KISS. Add modules for the enterprise. Some of us don't want to spend our weekends cleaning up after an overly abstracted kluge of features. If your UX doesn't involve updates and configurability, you'll spend a lot of time learning the lessons Linux is still learning. More options = bad.

Re-Exploring the Idea of a C++ CMS.

dennis_ritchieHalf of my professional software career has been working with the LAMP stack and Content Management Systems - mainly Drupal. The half before it - the formative half - was with desktop programming, or as we called it back then - programming.

Since Drupal 5, I've toyed with the idea of writing a content management system in a compiled language such as C++. As Drupal has become more abstracted in layers, I've increasingly thought about it because in trying to be everything to everyone, Drupal does seem to becoming less of a content management system and more of a framework. Some already call it a framework, but I think it's more fair to say that it's moving toward becoming a framework.

But is a framework based on PHP really that efficient? From a coding perspective - from a development perspective - yes, it is. This is because development times will typically be lower with PHP, all things being equal. Still, as I have been pondering things that I would want to do with a framework such as Drupal, I often stop and say, "That query will take a while, so I'll have to build Yet Another Table on cron runs (as the search module does)". And then I consider how long code might take to run with some of the heavier algorithms I've considered for navigation and search.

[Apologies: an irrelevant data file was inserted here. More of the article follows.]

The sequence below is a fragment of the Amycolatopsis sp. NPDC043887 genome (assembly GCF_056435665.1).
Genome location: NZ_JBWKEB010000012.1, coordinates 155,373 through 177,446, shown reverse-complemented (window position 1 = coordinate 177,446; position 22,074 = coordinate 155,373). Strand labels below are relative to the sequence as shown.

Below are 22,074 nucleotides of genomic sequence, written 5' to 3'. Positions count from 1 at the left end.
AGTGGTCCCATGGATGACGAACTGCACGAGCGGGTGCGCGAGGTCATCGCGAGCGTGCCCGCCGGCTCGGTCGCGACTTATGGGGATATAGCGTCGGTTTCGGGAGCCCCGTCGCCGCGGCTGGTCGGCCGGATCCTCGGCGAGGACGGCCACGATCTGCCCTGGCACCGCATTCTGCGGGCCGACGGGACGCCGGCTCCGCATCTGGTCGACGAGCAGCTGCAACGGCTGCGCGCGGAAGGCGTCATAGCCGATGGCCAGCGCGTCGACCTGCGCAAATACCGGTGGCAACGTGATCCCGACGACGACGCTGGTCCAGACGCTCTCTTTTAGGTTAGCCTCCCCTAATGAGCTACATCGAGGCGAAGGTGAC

The answer since the start of the Internet has always been to throw more hardware at complexity. For those of us who can remember the Wintel era of computing, it's basically the same model that allows more 'features' (or 'bloat') to run at an acceptable speed. This has been really good as content management systems such as Drupal, Joomla and yes, the heavily evolved Wordpress, to become the veritable powerhouses that they are now.

Who Needs What?

There are two sides to the content management market. There is the large corporation/organization side (some call it 'Enterprise') and there's the small side of the market. The most development money is spent by those on the large side of the market who need customization. The least development money is spent on the small side of the market, where the basic features - and usually only some of those features - are used.

In the context of Drupal, other than being unsupported, I don't expect that the smaller end of things will be throwing wads of cash at Drupal 8. In time, Drupal 6 will not be supported just as Drupal 5 no longer is, and the talk of Drupal 9 will continue. What will happen to the Drupal 6 folks? They'll either shell out the cost to upgrade to Drupal 8 or switch to something else. I'd wager that's the majority.

Most people will be looking at upgrading with nothing more to gain other than support - a distinctly Microsoft business model.

In thinking about all of this and discussing it with a few in the Drupal world, as well as wondering how to effectively use more complex algorithms such that they are usable for a browser, I began thinking of C++ again. Granted, you could do it in any language, but I know C++. I cut my teeth on C/C++ in the professional world. And I found some interesting things.